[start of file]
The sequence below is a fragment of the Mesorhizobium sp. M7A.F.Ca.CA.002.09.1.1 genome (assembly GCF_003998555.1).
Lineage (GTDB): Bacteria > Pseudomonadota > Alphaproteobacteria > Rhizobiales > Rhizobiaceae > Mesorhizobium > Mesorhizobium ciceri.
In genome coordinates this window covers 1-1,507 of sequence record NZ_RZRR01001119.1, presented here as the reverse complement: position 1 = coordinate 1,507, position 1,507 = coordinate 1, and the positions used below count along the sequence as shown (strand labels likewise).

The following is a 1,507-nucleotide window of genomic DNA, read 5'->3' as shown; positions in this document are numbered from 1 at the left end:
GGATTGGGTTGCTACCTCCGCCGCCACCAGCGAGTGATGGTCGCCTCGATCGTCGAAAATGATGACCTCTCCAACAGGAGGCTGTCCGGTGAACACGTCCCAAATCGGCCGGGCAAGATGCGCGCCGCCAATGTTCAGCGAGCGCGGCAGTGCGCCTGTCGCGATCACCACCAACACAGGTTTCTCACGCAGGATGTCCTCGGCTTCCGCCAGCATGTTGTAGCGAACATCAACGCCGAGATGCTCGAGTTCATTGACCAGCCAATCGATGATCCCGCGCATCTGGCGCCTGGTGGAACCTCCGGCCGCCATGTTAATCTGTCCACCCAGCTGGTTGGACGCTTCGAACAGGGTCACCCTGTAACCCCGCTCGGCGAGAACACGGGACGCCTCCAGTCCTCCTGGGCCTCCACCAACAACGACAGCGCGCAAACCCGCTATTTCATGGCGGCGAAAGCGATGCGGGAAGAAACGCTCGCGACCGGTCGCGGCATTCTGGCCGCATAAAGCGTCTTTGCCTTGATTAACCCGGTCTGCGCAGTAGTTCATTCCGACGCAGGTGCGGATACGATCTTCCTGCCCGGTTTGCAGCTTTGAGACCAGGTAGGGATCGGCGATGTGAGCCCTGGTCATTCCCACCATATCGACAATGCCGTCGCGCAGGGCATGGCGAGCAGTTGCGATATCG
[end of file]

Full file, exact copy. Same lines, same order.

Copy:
The sequence below is a fragment of the Mesorhizobium sp. M7A.F.Ca.CA.002.09.1.1 genome (assembly GCF_003998555.1).
Lineage (GTDB): Bacteria > Pseudomonadota > Alphaproteobacteria > Rhizobiales > Rhizobiaceae > Mesorhizobium > Mesorhizobium ciceri.
In genome coordinates this window covers 1-1,507 of sequence record NZ_RZRR01001119.1, presented here as the reverse complement: position 1 = coordinate 1,507, position 1,507 = coordinate 1, and the positions used below count along the sequence as shown (strand labels likewise).

The following is a 1,507-nucleotide window of genomic DNA, read 5'->3' as shown; positions in this document are numbered from 1 at the left end:
GGATTGGGTTGCTACCTCCGCCGCCACCAGCGAGTGATGGTCGCCTCGATCGTCGAAAATGATGACCTCTCCAACAGGAGGCTGTCCGGTGAACACGTCCCAAATCGGCCGGGCAAGATGCGCGCCGCCAATGTTCAGCGAGCGCGGCAGTGCGCCTGTCGCGATCACCACCAACACAGGTTTCTCACGCAGGATGTCCTCGGCTTCCGCCAGCATGTTGTAGCGAACATCAACGCCGAGATGCTCGAGTTCATTGACCAGCCAATCGATGATCCCGCGCATCTGGCGCCTGGTGGAACCTCCGGCCGCCATGTTAATCTGTCCACCCAGCTGGTTGGACGCTTCGAACAGGGTCACCCTGTAACCCCGCTCGGCGAGAACACGGGACGCCTCCAGTCCTCCTGGGCCTCCACCAACAACGACAGCGCGCAAACCCGCTATTTCATGGCGGCGAAAGCGATGCGGGAAGAAACGCTCGCGACCGGTCGCGGCATTCTGGCCGCATAAAGCGTCTTTGCCTTGATTAACCCGGTCTGCGCAGTAGTTCATTCCGACGCAGGTGCGGATACGATCTTCCTGCCCGGTTTGCAGCTTTGAGACCAGGTAGGGATCGGCGATGTGAGCCCTGGTCATTCCCACCATATCGACAATGCCGTCGCGCAGGGCATGGCGAGCAGTTGCGATATCG